Methodology - 2022 U.S. Gubernatorial Election Model
The 2022 election models were a big shift away from the very primitive techniques I used with the 2020 models. The only exception to this was with the U.S. House model, as I did not have time to recreate that with the updated strategy. To sum up what changed, in the 2020 models the category winners were just whoever was ahead, and the overall race rating was about who won more categories, so there was very little numerical influence. With the 2022 updates, now the final rating is based on a percentage average of the categorical data, as explained below.View Full Model (Google Sheets)
For the Recent History category, I used historical data from 270ToWin to find the percentage of the past 12 or so elections that each party had won. The Last Election category was simply the percent of the vote in the last election for this particular seat, which I got from Wikipedia. The Expert Forecast category looks at 270ToWin's Consensus Forecast Map and assigns each color a percent value, ranging from 50% to 70% depending on how safe a race is. The Polls category is pretty straightforward, with it of course just being dependent on how a party's candidate is polling in that race. This data comes from FiveThirtyEight's polling averages, or if no average is available whatever the latest poll was. The 2022 Gubernatorial model did not account for undecided voters/remaining votes with polls, so if you had a poll result of 49% and 49%, it would not split the remaining 2% up between the two candidates like with the other models.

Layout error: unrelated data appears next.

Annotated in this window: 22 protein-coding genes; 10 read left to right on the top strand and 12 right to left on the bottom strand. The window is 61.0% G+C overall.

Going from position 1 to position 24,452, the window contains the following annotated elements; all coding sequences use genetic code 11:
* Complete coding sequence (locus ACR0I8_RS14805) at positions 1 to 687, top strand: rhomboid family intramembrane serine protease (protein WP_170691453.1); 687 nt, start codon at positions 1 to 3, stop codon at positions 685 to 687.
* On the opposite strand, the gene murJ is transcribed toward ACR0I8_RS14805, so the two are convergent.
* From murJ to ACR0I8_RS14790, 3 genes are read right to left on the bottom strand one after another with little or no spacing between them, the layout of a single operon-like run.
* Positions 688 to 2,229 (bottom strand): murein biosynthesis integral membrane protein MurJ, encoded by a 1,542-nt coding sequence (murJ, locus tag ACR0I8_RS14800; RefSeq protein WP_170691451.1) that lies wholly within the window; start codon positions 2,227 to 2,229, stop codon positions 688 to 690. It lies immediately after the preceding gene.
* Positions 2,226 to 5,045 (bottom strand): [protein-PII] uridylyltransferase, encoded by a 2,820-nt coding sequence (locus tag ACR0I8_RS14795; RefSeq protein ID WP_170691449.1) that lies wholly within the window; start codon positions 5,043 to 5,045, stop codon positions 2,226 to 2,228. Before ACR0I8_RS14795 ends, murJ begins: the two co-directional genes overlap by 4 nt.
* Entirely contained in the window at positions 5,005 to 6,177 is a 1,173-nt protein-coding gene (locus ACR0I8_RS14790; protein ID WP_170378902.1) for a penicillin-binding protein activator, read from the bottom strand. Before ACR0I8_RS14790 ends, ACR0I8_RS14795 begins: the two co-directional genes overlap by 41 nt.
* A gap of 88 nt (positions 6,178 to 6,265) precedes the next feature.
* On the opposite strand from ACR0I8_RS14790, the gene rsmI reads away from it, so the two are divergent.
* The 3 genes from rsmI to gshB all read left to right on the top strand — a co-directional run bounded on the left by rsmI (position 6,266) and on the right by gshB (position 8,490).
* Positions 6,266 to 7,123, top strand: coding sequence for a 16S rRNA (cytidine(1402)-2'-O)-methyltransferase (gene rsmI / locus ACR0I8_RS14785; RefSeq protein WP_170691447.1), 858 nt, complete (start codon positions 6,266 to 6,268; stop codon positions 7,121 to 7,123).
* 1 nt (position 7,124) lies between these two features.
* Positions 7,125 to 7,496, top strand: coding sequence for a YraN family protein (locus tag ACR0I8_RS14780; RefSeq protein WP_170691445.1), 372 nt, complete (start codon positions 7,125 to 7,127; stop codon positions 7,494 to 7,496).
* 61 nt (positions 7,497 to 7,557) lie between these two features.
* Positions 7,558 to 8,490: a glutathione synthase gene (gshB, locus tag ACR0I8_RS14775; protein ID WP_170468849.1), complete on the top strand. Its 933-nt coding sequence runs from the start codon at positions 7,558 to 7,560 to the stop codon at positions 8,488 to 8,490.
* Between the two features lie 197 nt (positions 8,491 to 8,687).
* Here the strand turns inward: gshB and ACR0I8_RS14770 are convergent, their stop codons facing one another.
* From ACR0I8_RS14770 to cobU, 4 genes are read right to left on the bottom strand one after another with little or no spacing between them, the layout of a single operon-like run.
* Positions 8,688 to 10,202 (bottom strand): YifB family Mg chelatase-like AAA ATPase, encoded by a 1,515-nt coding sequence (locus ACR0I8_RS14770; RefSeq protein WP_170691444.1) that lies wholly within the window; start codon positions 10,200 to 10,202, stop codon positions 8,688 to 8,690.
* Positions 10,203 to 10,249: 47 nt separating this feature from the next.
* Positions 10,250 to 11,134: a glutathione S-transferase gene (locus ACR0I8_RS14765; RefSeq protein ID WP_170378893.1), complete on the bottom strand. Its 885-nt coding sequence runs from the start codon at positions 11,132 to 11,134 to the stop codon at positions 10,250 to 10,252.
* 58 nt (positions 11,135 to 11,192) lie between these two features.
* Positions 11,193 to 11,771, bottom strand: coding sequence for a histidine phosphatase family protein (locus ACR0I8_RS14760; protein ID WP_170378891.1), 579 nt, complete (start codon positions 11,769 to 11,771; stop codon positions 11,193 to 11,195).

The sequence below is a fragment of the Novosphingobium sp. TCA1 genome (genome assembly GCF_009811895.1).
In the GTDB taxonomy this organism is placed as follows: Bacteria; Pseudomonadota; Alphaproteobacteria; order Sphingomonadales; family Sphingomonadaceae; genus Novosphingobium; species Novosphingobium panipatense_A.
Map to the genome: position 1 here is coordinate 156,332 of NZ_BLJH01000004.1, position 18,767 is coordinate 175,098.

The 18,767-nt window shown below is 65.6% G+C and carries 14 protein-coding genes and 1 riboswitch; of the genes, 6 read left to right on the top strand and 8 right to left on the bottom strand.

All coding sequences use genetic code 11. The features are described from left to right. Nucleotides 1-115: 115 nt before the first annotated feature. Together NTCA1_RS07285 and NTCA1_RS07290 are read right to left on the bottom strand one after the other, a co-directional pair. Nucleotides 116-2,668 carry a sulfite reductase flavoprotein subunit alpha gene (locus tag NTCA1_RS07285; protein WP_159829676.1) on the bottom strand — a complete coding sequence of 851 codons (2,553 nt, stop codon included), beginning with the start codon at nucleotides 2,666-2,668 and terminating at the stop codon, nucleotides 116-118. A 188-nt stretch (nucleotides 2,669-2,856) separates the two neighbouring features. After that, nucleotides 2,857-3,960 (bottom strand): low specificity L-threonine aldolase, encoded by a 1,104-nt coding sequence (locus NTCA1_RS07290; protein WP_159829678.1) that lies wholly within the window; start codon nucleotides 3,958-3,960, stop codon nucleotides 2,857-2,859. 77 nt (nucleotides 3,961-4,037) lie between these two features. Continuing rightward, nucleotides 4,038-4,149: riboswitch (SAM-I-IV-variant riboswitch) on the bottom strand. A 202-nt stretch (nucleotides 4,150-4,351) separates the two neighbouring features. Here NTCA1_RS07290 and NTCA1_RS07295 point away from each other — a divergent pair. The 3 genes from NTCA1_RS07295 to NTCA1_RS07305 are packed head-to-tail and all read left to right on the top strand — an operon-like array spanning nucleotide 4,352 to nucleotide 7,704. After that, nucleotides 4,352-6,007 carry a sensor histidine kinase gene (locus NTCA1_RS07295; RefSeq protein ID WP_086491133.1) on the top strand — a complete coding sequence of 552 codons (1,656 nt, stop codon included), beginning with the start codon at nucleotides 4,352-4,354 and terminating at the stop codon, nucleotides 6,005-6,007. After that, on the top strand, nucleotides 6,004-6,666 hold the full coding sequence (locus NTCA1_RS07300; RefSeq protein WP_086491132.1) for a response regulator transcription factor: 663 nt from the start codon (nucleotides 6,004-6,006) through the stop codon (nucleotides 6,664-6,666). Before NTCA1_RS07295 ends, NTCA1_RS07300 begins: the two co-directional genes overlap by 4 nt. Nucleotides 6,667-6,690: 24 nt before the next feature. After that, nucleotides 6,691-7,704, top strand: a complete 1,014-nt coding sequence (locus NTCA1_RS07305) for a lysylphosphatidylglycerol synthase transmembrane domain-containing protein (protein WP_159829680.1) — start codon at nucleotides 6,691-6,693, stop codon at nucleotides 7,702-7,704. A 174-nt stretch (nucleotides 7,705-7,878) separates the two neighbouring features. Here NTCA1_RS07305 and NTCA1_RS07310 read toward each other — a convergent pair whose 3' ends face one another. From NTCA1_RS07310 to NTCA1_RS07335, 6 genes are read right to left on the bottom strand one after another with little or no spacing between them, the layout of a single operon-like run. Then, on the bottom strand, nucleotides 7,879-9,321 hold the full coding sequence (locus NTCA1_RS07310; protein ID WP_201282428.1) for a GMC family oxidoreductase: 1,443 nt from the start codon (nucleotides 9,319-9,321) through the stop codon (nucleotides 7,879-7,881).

The race ratings average both party's percentages across all categories, and then whoever has a higher probability based on the average is the predicted winner of that race. This gives much more accurate and numerical results than the old model which was not specific at all. You can view the ratings and see the correspondence to the categories won above by clicking the spreadsheet link. (green button)